I might just run it next week and see how it goes. What I have found out is to turn it over and over (only enough to illuminate the dash without trying to start it) if it fails out on a drive until the glow plug light appears on the dash. If it does, I can go full turn with the key and start it. If it doesn't illuminate,and I keep trying to start it, it drains the battery. Finding this out enables me to keep 1/4 turning the key without actually wasting the battery so who knows.. I might get away with that.
1) Find out what engine you have. It's either 1Z or AHU I think, google for pictures of each and see which it looks like
2) Find the fuel cut-off solenoid (It is likely to be inside the injector pump, look for a plug that goes into that)
3) Check the wires for obvious damage and check the connector's plugged in. If it's not starting, put a multimeter on that connector and see if it shows a voltage when you're trying to start (with an assistant, probably).
I think that the glow plug indicator has various functions, alerting you to problems - not just the glow plugs, but I could be wrong.
When my old Diesel Polo did something like this I spent ages cleaning and checking all the earth connections.. Turned out in the end it was the positive battery connector full of corrosion. It would run all the aux electricals fine, but wouldn't give enough current to drive the glow plugs and starter.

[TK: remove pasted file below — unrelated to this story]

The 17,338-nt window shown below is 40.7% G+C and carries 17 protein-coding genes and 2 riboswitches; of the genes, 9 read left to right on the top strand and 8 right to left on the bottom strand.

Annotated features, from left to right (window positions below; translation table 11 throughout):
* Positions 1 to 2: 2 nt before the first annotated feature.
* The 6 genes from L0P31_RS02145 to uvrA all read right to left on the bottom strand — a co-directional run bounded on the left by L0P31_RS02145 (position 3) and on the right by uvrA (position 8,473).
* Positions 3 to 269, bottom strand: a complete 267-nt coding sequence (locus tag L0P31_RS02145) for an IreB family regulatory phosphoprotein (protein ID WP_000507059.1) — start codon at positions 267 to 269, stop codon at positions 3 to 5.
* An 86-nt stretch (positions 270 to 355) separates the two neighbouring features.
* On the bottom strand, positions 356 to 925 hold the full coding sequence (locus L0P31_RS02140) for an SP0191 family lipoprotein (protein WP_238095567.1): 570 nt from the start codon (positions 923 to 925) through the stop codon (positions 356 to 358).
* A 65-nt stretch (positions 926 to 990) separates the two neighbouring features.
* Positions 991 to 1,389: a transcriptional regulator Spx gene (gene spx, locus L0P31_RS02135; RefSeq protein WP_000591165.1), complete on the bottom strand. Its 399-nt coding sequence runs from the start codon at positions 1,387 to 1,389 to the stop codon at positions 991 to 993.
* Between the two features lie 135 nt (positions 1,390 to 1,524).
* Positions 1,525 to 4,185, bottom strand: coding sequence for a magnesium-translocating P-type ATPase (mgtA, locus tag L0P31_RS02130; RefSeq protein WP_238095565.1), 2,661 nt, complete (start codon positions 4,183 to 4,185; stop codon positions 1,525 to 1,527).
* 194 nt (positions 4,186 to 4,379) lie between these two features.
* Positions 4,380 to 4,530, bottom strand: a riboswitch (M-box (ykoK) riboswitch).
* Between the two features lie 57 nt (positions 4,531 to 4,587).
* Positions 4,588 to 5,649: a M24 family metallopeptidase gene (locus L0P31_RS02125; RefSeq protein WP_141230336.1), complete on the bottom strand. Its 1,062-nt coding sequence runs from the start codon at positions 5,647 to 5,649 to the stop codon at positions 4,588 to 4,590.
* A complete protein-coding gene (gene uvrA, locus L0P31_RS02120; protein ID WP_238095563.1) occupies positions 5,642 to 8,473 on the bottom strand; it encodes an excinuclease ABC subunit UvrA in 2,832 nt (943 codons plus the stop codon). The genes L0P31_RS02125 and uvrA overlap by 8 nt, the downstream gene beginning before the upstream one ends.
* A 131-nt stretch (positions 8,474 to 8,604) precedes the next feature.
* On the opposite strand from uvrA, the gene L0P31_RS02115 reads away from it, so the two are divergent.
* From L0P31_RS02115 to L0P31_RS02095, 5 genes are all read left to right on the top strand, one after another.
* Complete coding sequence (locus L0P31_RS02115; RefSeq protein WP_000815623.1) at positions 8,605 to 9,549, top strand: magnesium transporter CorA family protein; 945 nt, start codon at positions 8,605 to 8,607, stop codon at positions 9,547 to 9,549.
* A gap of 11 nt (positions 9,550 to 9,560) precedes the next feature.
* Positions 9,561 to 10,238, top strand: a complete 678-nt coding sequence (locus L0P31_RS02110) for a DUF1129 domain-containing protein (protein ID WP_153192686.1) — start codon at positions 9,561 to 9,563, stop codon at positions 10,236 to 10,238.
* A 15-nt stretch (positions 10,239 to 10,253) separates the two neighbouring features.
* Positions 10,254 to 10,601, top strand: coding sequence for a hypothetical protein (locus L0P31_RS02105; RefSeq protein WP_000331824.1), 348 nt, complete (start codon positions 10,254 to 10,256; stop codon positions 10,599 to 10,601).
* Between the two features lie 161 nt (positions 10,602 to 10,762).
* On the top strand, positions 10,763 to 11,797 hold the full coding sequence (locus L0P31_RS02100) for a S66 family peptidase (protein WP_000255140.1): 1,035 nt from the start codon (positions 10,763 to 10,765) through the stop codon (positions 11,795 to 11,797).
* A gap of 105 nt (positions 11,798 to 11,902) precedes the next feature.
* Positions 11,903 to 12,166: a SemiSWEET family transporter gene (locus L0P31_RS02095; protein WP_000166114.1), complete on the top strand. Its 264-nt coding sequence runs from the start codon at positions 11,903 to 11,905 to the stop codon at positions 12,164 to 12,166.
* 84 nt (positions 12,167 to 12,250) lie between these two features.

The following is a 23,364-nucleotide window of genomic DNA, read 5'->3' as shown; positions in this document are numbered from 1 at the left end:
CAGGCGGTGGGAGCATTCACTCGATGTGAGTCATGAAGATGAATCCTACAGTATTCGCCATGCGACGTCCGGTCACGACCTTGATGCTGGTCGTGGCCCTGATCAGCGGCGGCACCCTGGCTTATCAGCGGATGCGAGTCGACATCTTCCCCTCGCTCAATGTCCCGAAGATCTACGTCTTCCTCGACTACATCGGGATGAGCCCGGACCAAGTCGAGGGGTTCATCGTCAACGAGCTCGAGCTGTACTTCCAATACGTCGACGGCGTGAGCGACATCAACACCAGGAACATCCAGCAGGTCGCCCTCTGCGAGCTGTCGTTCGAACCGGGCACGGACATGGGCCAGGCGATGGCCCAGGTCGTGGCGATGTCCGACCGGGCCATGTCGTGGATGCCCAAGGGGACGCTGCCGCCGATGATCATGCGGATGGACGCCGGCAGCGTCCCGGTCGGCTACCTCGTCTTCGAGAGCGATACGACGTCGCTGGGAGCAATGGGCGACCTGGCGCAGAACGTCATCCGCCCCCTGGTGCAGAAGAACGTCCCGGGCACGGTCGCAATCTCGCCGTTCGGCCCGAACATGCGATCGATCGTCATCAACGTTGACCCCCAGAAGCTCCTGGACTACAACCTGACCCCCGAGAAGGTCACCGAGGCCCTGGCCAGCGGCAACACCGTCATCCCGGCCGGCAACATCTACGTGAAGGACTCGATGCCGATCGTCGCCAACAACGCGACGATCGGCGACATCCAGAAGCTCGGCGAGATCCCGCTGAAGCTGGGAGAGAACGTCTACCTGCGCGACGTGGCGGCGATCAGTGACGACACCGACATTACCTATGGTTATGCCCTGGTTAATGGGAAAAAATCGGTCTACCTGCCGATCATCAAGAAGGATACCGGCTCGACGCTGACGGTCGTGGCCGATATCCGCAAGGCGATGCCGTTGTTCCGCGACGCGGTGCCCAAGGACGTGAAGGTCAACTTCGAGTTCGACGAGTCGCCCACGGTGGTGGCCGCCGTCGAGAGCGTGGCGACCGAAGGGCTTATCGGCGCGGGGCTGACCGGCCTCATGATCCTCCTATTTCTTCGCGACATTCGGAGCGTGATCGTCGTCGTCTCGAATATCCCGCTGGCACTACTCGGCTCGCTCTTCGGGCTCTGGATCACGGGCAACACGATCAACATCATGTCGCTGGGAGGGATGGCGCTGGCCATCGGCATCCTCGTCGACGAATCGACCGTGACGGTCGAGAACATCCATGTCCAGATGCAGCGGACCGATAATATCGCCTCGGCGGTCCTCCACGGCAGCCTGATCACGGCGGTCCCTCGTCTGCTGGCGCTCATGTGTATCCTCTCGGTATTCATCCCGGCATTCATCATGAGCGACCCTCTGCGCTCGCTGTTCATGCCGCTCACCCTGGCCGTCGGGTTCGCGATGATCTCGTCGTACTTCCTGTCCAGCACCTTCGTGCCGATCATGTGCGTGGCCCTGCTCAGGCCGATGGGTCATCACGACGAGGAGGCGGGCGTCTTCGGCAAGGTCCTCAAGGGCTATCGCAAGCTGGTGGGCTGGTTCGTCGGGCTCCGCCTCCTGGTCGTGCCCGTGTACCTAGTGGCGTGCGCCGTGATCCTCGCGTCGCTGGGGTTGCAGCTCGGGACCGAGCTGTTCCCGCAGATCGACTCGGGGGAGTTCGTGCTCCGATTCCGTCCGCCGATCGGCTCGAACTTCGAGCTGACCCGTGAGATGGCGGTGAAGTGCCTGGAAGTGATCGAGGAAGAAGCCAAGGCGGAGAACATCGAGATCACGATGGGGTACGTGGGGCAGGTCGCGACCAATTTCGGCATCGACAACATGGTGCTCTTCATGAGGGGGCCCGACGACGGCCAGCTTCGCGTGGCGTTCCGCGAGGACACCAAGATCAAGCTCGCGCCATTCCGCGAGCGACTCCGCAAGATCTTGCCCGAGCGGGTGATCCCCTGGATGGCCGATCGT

Sorry for bumping this old thread.
But i am facing the exact same problems as martinxyz. So i would really appreciate if you would share your knowledge of the cause of the problem ,assuming that you got it identified and fixed
Get the codes read, could be a crank position sensor (if it has one) they can fail intermitantly. You won't be able to guess.
Had similar issue on my VAG, turned out to be the fuel tank pump (no codes came up on diag). Even though it was an 'electrical' issue , it was intermittent for several weeks, even after failing completely & being towed to a garage, it started working again.. then 'luckily' failed whilst they worked on it.
Theres a couple of good basic ideas to check there. The first that stands out is Bigsurfer's suggestion air is getting into the fuel system.
I had a second hand Bora 115bhp tdi for 3 months before EXACTLY the same thing. Would cut out mid flow, take loads of attempts to get going and then just start perfectly. It would then cut out and wouldnt start again. If it was on the flat, generally fine. I replaced the relay that Markrtw mentioned at the start of the 2nd page and it did nothing. Turns out it was a fuel pipe that had come loose to the fuel filter and at points was sucking in enough air to conk out. When I was cranking it and cranking it it was pushing the air through to a point fuel would be pumping enough diesel through but when there was too much demand on the engine it would suck in air again.
Its a basic check, just find the fuel filter which will be on the left if you are looking at the front of the car and check if its leaking diesel.
If its not this I doubt glow plugs would stop it running which is why I would attribute it to air/fuel mixture and a sensor rather glow plugs. A fault code reader is worth its weight in gold, somewhere like GSF (german swedish french) will sell one for around £20 which will be OBDII compatible.
I just had a mechanic to look at my car. He had a fault code reader connected today, and could not contact the ECU. Turned out that my problem was a defect relay that was supposed to power up the ECU.
He also said that the glow plug lamp was also used to indicate problems with the ECU - hence the weird behaviour of the glow plug lamp.